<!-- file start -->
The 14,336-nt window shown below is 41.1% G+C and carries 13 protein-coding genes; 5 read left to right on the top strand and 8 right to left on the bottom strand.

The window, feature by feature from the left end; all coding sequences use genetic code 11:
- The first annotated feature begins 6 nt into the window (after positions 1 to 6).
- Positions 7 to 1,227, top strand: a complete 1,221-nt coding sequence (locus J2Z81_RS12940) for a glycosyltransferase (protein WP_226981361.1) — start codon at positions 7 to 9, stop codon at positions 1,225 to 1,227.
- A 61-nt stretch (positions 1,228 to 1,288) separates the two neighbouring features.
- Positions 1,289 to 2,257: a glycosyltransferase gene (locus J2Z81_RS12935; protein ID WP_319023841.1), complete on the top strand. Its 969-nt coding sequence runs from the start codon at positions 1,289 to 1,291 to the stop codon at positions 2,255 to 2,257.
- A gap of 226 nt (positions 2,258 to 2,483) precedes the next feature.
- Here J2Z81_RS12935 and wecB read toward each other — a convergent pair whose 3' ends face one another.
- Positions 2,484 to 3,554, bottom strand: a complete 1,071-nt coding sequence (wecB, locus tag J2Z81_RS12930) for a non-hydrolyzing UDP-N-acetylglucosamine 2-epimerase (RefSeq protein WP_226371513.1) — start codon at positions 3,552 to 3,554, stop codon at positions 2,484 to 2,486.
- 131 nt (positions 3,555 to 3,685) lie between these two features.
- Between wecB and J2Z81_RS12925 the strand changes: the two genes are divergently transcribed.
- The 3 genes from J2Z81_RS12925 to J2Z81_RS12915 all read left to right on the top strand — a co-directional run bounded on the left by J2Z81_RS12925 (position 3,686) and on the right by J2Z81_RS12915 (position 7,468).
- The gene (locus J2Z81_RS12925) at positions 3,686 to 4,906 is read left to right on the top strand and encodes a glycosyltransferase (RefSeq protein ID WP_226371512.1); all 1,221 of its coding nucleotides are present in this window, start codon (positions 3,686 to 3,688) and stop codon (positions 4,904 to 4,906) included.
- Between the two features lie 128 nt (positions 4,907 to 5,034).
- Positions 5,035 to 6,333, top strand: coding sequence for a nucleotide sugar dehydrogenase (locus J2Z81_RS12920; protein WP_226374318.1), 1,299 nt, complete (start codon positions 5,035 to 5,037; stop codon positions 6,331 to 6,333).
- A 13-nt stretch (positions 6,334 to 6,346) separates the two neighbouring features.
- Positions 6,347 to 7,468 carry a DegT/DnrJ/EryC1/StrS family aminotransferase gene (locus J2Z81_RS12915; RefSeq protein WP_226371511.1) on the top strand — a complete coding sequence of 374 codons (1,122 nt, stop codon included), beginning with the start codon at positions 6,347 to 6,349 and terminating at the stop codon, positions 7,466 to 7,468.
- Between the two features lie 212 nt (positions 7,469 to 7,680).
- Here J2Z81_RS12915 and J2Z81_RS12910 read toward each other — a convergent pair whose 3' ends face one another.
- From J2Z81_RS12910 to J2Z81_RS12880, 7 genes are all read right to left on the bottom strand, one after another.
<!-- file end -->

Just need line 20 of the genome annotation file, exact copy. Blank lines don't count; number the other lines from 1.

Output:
- From J2Z81_RS12910 to J2Z81_RS12880, 7 genes are all read right to left on the bottom strand, one after another.